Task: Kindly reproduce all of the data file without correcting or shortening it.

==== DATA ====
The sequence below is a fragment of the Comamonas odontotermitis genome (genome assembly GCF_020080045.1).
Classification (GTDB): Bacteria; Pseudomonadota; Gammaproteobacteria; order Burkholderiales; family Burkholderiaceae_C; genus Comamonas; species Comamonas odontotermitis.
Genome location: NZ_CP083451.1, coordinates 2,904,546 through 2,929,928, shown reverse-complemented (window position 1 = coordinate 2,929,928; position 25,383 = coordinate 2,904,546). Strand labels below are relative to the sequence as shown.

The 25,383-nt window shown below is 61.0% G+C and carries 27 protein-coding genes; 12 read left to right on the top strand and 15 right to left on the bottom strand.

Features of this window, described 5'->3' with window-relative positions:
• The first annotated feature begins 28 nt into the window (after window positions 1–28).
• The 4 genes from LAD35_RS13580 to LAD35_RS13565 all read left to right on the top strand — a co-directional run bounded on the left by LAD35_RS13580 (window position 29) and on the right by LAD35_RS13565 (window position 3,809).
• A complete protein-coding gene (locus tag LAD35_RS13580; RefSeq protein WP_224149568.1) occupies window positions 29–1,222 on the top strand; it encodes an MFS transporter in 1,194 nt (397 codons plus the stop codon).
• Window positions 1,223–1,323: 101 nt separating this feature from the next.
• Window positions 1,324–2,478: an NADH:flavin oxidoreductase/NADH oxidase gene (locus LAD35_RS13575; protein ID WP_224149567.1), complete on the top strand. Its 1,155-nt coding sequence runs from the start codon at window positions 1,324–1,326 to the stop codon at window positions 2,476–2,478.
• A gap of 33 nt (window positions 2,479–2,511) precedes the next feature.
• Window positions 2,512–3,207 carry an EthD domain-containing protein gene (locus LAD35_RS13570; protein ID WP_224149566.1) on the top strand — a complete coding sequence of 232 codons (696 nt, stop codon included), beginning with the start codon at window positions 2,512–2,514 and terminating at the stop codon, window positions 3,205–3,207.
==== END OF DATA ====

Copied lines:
The sequence below is a fragment of the Comamonas odontotermitis genome (genome assembly GCF_020080045.1).
Classification (GTDB): Bacteria; Pseudomonadota; Gammaproteobacteria; order Burkholderiales; family Burkholderiaceae_C; genus Comamonas; species Comamonas odontotermitis.
Genome location: NZ_CP083451.1, coordinates 2,904,546 through 2,929,928, shown reverse-complemented (window position 1 = coordinate 2,929,928; position 25,383 = coordinate 2,904,546). Strand labels below are relative to the sequence as shown.

The 25,383-nt window shown below is 61.0% G+C and carries 27 protein-coding genes; 12 read left to right on the top strand and 15 right to left on the bottom strand.

Features of this window, described 5'->3' with window-relative positions:
• The first annotated feature begins 28 nt into the window (after window positions 1–28).
• The 4 genes from LAD35_RS13580 to LAD35_RS13565 all read left to right on the top strand — a co-directional run bounded on the left by LAD35_RS13580 (window position 29) and on the right by LAD35_RS13565 (window position 3,809).
• A complete protein-coding gene (locus tag LAD35_RS13580; RefSeq protein WP_224149568.1) occupies window positions 29–1,222 on the top strand; it encodes an MFS transporter in 1,194 nt (397 codons plus the stop codon).
• Window positions 1,223–1,323: 101 nt separating this feature from the next.
• Window positions 1,324–2,478: an NADH:flavin oxidoreductase/NADH oxidase gene (locus LAD35_RS13575; protein ID WP_224149567.1), complete on the top strand. Its 1,155-nt coding sequence runs from the start codon at window positions 1,324–1,326 to the stop codon at window positions 2,476–2,478.
• A gap of 33 nt (window positions 2,479–2,511) precedes the next feature.
• Window positions 2,512–3,207 carry an EthD domain-containing protein gene (locus LAD35_RS13570; protein ID WP_224149566.1) on the top strand — a complete coding sequence of 232 codons (696 nt, stop codon included), beginning with the start codon at window positions 2,512–2,514 and terminating at the stop codon, window positions 3,205–3,207.